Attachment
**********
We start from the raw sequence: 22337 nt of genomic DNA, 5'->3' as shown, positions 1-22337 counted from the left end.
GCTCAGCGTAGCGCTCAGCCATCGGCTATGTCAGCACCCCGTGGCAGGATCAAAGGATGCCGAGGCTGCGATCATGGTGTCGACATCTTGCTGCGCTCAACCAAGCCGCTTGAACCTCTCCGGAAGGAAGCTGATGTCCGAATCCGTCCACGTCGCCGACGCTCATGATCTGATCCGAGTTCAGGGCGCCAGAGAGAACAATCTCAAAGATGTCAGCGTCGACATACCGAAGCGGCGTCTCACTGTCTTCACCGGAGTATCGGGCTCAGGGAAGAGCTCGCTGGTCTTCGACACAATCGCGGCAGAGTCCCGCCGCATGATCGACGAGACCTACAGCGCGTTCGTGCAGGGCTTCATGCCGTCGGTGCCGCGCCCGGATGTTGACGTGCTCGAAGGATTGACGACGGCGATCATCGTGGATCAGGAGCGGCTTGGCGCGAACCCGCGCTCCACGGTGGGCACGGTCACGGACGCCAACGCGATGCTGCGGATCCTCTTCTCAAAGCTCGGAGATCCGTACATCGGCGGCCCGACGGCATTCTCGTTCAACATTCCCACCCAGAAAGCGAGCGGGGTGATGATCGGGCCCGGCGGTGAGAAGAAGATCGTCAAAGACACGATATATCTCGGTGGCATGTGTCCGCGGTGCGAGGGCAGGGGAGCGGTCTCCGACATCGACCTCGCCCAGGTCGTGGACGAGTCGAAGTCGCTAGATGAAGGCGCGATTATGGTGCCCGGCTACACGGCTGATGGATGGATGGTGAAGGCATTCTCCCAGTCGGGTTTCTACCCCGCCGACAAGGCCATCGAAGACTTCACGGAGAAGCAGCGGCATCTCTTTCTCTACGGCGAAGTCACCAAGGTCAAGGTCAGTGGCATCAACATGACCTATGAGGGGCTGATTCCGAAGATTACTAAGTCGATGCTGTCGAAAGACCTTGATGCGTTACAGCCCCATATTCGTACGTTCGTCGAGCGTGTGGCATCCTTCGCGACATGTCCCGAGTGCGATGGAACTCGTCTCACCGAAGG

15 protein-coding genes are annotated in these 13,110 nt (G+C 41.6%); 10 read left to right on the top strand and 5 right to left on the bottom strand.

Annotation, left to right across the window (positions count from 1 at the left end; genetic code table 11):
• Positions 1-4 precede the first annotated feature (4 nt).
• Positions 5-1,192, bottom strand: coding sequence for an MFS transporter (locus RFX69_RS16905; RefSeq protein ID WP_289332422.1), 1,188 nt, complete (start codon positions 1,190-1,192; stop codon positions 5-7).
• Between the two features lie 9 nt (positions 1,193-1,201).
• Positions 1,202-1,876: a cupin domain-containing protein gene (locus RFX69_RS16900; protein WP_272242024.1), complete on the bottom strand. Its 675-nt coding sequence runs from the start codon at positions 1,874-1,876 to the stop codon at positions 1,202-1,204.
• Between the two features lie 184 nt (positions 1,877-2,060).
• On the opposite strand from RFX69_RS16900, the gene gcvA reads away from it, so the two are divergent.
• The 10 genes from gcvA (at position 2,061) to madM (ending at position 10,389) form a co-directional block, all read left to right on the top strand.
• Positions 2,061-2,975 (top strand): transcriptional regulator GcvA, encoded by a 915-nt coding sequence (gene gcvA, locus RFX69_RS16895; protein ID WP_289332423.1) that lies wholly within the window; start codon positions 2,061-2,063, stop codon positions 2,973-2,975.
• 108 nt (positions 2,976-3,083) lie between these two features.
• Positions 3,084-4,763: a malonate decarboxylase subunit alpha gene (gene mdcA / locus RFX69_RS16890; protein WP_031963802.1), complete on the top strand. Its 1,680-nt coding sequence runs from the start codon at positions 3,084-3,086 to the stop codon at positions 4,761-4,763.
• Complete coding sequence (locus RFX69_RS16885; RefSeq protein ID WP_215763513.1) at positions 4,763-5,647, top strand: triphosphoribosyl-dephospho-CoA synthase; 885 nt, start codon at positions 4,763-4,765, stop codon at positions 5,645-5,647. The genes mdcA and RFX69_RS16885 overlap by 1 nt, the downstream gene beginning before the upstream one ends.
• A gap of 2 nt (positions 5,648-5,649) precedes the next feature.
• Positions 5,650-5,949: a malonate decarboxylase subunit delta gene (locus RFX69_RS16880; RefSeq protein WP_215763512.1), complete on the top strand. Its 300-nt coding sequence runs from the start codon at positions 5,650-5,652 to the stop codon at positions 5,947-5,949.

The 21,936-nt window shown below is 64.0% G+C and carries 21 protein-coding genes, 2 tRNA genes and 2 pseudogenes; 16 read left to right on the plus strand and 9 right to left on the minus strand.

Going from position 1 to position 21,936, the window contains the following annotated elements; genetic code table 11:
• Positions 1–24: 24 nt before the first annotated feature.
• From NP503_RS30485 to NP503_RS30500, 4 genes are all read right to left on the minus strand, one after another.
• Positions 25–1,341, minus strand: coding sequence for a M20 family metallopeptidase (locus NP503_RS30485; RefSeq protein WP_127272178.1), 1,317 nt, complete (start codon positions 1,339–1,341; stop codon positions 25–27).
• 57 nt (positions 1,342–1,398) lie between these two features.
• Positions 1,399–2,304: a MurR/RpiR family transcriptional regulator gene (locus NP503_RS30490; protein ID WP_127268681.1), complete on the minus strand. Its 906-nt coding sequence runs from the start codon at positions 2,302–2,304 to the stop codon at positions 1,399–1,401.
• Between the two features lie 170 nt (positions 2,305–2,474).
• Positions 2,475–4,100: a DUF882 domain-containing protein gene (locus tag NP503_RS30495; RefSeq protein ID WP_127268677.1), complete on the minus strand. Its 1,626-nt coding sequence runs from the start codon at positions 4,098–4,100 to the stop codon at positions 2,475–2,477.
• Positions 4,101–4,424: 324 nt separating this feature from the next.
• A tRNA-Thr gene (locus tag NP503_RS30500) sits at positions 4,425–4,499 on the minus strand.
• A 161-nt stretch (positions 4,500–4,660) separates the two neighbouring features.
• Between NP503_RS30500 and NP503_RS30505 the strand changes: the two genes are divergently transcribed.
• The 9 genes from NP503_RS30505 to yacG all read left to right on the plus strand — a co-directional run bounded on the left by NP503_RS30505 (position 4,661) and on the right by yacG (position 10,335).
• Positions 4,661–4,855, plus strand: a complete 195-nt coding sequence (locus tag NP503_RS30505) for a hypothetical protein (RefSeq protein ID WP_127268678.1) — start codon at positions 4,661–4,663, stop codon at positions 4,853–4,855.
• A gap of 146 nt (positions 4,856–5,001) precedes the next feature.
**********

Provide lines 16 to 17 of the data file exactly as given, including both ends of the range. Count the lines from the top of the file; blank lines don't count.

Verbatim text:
• A gap of 2 nt (positions 5,648-5,649) precedes the next feature.
• Positions 5,650-5,949: a malonate decarboxylase subunit delta gene (locus RFX69_RS16880; RefSeq protein WP_215763512.1), complete on the top strand. Its 300-nt coding sequence runs from the start codon at positions 5,650-5,652 to the stop codon at positions 5,947-5,949.